Super 8 Troubles

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    • #93427
      AvatarBird
      Member

      So I’ve been getting into super 8 film. I’m a bit new to the medium though, and I just recently got back my first processed roll. It came out looking like this:

      The film I shot was an old Kodachrome 40 cartridge… I realize that these are out of production and that it’s best to just stay away from it, but I didn’t know that until I’d already bought it and I decided to shoot on it since I’d heard of places that would still process it in black and white. I then sent it to Film Rescue International. The camera I shot it on was a Bell & Howell XL Filmosonic sound camera (not sure if this is necessarily important but I’m including it anyway). I’m wondering why the film turned out this way… I’m not sure if I did something wrong or if the problem is with the film itself. As far as I know there are no problems with the camera, I’d just recently sent it in to a professional to have it fixed and it was working fine. In the future I’m going to buy film exclusively from Kodak’s website, that seems like the smartest thing to do. I’m just wondering if there was some mistake I made that resulted in the film looking like this.

    • #215473
      AvatarBird
      Member

      ..

    • #215485
      AvatarJackWolcott
      Participant

      There are several possibilities which explain your problem: the film stock is probably very old and degraded, perhaps stored in a box up in someone’s attic; or the film is very seriously underexposed; or it was incorrectly developed; or a combination of all three.

      There’s some very good information at http://www.cinematography.com/index.php?showtopic=48841 which might be helpful. Also, see if you can find anything about Guy Madden, a Canadian feature film maker who shoots almost exclusively in Super-8mm. There may be useful information there.

    • #215493
      CharlesBennettCharlesBennett
      Participant

      The film looks fogged. Has it by any chance gone through an airport x-ray scanner?

    • #215497
      Avatarpaulears
      Participant

      You’re jumping ahead of your ability – you move to black and white as an artistic decision once you master the camera – too expensive to waste. Like the others, I suspect the film was well outside it’s date, but the storage could also have been a problem – it also seems to be contaminated. The muck and debris in the gate suggest either the film was dirty, or the camera is. I think you need to clean the camera very carefully. I can just make out skiing type cablecars, so assume it was shot on a nice day – so did you underexpose or did you meter it properly and then the dark is just chemical decay. Did the processing company comment on it – I would have thought they would have made some sort of comment.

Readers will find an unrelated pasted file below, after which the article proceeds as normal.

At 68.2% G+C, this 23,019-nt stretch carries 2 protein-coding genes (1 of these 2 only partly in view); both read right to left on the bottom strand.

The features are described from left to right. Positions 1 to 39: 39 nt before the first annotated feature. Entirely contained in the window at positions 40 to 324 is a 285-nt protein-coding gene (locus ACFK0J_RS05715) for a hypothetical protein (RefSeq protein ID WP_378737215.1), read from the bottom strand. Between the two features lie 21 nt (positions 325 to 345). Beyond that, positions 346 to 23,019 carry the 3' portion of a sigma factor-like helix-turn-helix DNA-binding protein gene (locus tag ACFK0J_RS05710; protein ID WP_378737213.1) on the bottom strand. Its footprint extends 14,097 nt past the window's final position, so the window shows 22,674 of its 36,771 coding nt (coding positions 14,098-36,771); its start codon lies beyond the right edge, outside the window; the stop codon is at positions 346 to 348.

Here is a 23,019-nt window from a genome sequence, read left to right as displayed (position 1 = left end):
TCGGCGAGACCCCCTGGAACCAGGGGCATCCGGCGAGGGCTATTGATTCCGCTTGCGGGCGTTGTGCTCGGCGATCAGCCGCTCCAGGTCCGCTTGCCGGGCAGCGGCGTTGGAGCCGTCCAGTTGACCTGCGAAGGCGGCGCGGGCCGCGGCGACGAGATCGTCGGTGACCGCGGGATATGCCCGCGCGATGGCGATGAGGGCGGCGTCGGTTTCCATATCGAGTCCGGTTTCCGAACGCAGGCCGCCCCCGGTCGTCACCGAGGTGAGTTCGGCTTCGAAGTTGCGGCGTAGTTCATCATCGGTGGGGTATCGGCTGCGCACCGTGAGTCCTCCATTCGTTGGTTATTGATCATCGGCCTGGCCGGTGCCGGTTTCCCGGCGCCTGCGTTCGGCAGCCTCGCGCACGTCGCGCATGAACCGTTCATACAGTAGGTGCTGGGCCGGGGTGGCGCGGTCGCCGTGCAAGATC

The other snag is that your camera is potentially knackered too – the metering could be way out, the sprockets worn and being honest, it was a really, really basic camera when new. A batch of film will be valued higher than the camera – sorry!

    • #215495
      AvatarBird
      Member

      I’m not sure of the details how it was processed…. I sent it to Film Rescue International and just let them do their thing. I also sent in two rolls of Kodachrome II, both of which came back without any images. I’d assume this is because I probably accidentally exposed them while loading them into the camera…

    • #215496
      AvatarBird
      Member

      Thanks! I bought the film on Ebay, and while it was unopened and seemed to be in good condition, I’m not sure how it was stored. And it’s all pretty old, I think the newest one was from 1980. I’m just hoping this is a problem of bad film and not a bad camera…

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